At that time, I was into the fourth year of my own ordeal with mold and I had become very observant of mold in the blood.  I was flirting with a thesis that approximately a third of the cancer patients I had been seeing were mold-infected.  When I was in Europe, I was working extremely long hours and there was little time for reflection, but I would come home, blow up the pictures to enormous sizes, study what I had seen, review everything in my mind, and then wait for the occasion to test some of the theories.

In Switzerland, I was ready to try out some ideas.  There was one breast cancer patient whose story was conclusive so far as I was concerned.  She had been battling the disease for 20 years so by normal standards, she was doing well, but spending one's whole life trying to outwit and outlive a dreaded disease is not really the best use of an incarnation.  There was absolutely no question but that she had mold in her blood.  She was surprised; I urged her to have her apartment remediated.  She has been fine ever since that work was done.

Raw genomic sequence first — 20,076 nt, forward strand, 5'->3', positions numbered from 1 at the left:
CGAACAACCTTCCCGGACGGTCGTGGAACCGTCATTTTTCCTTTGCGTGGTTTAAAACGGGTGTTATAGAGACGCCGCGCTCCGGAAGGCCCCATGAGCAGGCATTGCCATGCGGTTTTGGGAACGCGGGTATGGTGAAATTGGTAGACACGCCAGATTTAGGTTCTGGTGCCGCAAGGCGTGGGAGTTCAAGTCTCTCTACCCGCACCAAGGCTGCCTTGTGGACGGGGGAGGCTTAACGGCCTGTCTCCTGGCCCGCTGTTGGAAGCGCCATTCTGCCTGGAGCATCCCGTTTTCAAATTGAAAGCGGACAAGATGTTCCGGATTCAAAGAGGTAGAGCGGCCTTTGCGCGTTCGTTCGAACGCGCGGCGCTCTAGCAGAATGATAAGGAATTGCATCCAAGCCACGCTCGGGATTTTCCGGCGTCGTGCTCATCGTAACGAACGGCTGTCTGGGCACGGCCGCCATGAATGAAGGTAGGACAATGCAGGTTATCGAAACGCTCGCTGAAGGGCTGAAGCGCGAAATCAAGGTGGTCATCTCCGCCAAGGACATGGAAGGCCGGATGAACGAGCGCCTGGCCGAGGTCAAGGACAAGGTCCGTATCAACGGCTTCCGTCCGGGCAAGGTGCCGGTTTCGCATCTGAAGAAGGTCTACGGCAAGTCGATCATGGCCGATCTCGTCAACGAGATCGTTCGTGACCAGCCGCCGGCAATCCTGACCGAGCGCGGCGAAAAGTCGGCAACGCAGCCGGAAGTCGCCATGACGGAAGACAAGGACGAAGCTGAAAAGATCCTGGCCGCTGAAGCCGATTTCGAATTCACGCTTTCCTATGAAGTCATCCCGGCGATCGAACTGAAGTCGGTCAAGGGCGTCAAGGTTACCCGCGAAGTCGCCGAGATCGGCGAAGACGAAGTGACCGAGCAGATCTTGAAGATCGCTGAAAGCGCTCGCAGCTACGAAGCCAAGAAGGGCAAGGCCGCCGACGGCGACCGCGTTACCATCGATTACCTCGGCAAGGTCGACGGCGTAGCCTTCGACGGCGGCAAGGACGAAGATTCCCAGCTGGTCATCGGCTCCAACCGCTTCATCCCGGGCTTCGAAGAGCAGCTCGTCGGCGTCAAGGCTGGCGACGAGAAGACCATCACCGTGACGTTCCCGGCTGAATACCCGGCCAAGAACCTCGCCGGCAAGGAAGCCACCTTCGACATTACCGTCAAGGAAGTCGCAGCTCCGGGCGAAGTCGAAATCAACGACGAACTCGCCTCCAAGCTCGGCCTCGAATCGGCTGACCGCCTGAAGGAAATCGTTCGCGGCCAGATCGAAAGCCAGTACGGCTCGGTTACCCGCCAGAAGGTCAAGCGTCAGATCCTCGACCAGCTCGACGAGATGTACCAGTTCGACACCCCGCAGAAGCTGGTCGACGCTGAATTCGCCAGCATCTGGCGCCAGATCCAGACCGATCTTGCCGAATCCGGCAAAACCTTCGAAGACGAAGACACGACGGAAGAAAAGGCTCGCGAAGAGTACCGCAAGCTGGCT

So, there is a big story here, really big story.  What if countless others are making unnecessary sacrifices to procedures that are irreversible, to chemicals with lasting side effects, and so on and so forth?  What if dealing with the mold restores life and opportunity?  I am not on the exact same page as Dr. Tullio Simoncini because I am not saying ALL cancers are fungal and I am not limiting my observations to yeast.  I am trying to look at the big picture and all I will say at this time is that I suspect that some people who have been diagnosed with cancer have a problem with fungi that, if shifted, might affect the cancerous situation.